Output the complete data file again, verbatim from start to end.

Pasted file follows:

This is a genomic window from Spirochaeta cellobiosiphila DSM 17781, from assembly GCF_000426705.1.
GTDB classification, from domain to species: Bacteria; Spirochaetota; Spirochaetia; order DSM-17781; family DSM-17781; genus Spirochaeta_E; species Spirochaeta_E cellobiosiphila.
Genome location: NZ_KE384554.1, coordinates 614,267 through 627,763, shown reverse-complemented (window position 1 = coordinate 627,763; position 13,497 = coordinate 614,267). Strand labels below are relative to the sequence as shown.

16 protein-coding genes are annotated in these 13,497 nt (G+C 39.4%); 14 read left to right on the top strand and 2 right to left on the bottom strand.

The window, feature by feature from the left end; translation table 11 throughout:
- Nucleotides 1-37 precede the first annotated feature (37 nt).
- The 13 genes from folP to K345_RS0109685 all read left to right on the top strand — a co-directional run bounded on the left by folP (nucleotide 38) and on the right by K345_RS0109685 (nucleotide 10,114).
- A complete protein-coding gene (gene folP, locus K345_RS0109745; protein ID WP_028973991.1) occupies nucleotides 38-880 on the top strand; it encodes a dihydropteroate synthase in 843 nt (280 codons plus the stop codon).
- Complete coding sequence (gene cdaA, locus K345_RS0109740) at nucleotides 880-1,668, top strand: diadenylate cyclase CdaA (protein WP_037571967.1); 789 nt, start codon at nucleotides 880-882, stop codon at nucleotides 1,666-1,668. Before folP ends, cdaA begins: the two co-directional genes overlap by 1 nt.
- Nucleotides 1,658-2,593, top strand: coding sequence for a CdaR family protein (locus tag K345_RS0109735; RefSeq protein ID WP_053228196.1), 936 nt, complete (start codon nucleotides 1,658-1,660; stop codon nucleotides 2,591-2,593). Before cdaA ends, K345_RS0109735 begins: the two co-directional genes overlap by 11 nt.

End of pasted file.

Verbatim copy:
This is a genomic window from Spirochaeta cellobiosiphila DSM 17781, from assembly GCF_000426705.1.
GTDB classification, from domain to species: Bacteria; Spirochaetota; Spirochaetia; order DSM-17781; family DSM-17781; genus Spirochaeta_E; species Spirochaeta_E cellobiosiphila.
Genome location: NZ_KE384554.1, coordinates 614,267 through 627,763, shown reverse-complemented (window position 1 = coordinate 627,763; position 13,497 = coordinate 614,267). Strand labels below are relative to the sequence as shown.

16 protein-coding genes are annotated in these 13,497 nt (G+C 39.4%); 14 read left to right on the top strand and 2 right to left on the bottom strand.

The window, feature by feature from the left end; translation table 11 throughout:
- Nucleotides 1-37 precede the first annotated feature (37 nt).
- The 13 genes from folP to K345_RS0109685 all read left to right on the top strand — a co-directional run bounded on the left by folP (nucleotide 38) and on the right by K345_RS0109685 (nucleotide 10,114).
- A complete protein-coding gene (gene folP, locus K345_RS0109745; protein ID WP_028973991.1) occupies nucleotides 38-880 on the top strand; it encodes a dihydropteroate synthase in 843 nt (280 codons plus the stop codon).
- Complete coding sequence (gene cdaA, locus K345_RS0109740) at nucleotides 880-1,668, top strand: diadenylate cyclase CdaA (protein WP_037571967.1); 789 nt, start codon at nucleotides 880-882, stop codon at nucleotides 1,666-1,668. Before folP ends, cdaA begins: the two co-directional genes overlap by 1 nt.
- Nucleotides 1,658-2,593, top strand: coding sequence for a CdaR family protein (locus tag K345_RS0109735; RefSeq protein ID WP_053228196.1), 936 nt, complete (start codon nucleotides 1,658-1,660; stop codon nucleotides 2,591-2,593). Before cdaA ends, K345_RS0109735 begins: the two co-directional genes overlap by 11 nt.